Feature Shoot on Michael Massaia’s Transmogrify


April 8, 2015 by Ellyn Kail

Neapolitan Sandwich, 2014 by Michael Massaia
Neapolitan Sandwich, 2014, Toned Silver Gelatin Contact Print, 22 × 28 in (55.9 x 71.1 cm), 30 × 40 in (76.2 x 101.6 cm), 40 × 60 in (101.6 x 152.4 cm)
Sponge Bob, 2014 by Michael Massaia
Sponge Bob, 2014, Toned Silver Gelatin, 22 × 28 in (55.9 x 71.1 cm), 30 × 40 in (76.2 x 101.6 cm), 40 × 60 in (101.6 x 152.4 cm)
Hello Kitty, 2014 by Michael Massaia
Hello Kitty, 2014, Toned Silver Gelatin Contact Print, 22 × 28 in (55.9 x 71.1 cm), 30 × 40 in (76.2 x 101.6 cm), 40 × 60 in (101.6 x 152.4 cm)

For Transmogrify, New Jersey-based photographer Michael Massaia melts more than a dozen ice cream pops, tracing the unsettling yet beguiling ways in which each sugary confection becomes disfigured and reconstituted as it dissolves into nothingness.

The photographer’s childhood, he explains, was marked in part by an acute misperception of his surroundings. Ordinary objects at times appeared to him as something entirely foreign, a phenomenon that he describes both as seductive and frightening. Decades later, Massaia, now thirty-six, employs the innocent figure of the ice cream bar to express the ways in which our youths, though often looked upon with nostalgia and sentimentality, are sometimes tinged with moments of darkness, confusion, and alienation.

These days, Massaia is still visited by the sense of solitude and detachment he felt as a child, but his isolation, he says, is no longer an impediment. The way he sees the world, and the resultant the disconnect between his reality and that experienced by others, no longer ignites within him the lonesomeness it once did. Like the dissolving ice cream pops, his distorted perceptions allow him to discover depths and meanings within scenes that might pass others by unheeded. Some of his favorite photos from the series, he admits, are those depicting bars with faces, visages that seem to become tense and enraged in the instant before disintegration.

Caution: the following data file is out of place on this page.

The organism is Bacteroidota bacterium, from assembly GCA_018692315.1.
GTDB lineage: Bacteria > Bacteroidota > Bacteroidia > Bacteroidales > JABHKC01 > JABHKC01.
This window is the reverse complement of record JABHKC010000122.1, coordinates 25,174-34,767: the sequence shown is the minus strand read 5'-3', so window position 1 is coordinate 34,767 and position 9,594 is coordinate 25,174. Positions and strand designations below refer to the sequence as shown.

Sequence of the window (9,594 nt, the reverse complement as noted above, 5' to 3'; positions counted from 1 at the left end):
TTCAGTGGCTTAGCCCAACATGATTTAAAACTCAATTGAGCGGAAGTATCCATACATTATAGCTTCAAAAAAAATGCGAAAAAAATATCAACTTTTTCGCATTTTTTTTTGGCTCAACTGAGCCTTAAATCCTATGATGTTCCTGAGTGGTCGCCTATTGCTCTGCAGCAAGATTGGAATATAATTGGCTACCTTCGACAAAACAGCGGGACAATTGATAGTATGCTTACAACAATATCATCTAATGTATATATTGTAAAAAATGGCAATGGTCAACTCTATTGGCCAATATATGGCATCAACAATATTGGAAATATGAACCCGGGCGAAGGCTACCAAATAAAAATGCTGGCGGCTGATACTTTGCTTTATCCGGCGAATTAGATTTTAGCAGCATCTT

Here, the ice cream bars, the simplest of childhood pleasures, become both frightful and compelling, like nebulae extending for an inestimable measures of space. The pops that worked best, he notes, are the old-timers found in carts, and he often found himself— like an excited boy—chasing after trucks as they whizzed past playing their familiar, haunting tune. The melting process was done over the course of about an hour, over a sheet of plexi glass in the artist’s home studio. While working on the project, he re-activitated his boyhood taste for the bars, and he admits, it’s been hard to say goodbye to the sweets. “I’m almost weaned off,” says the artist.

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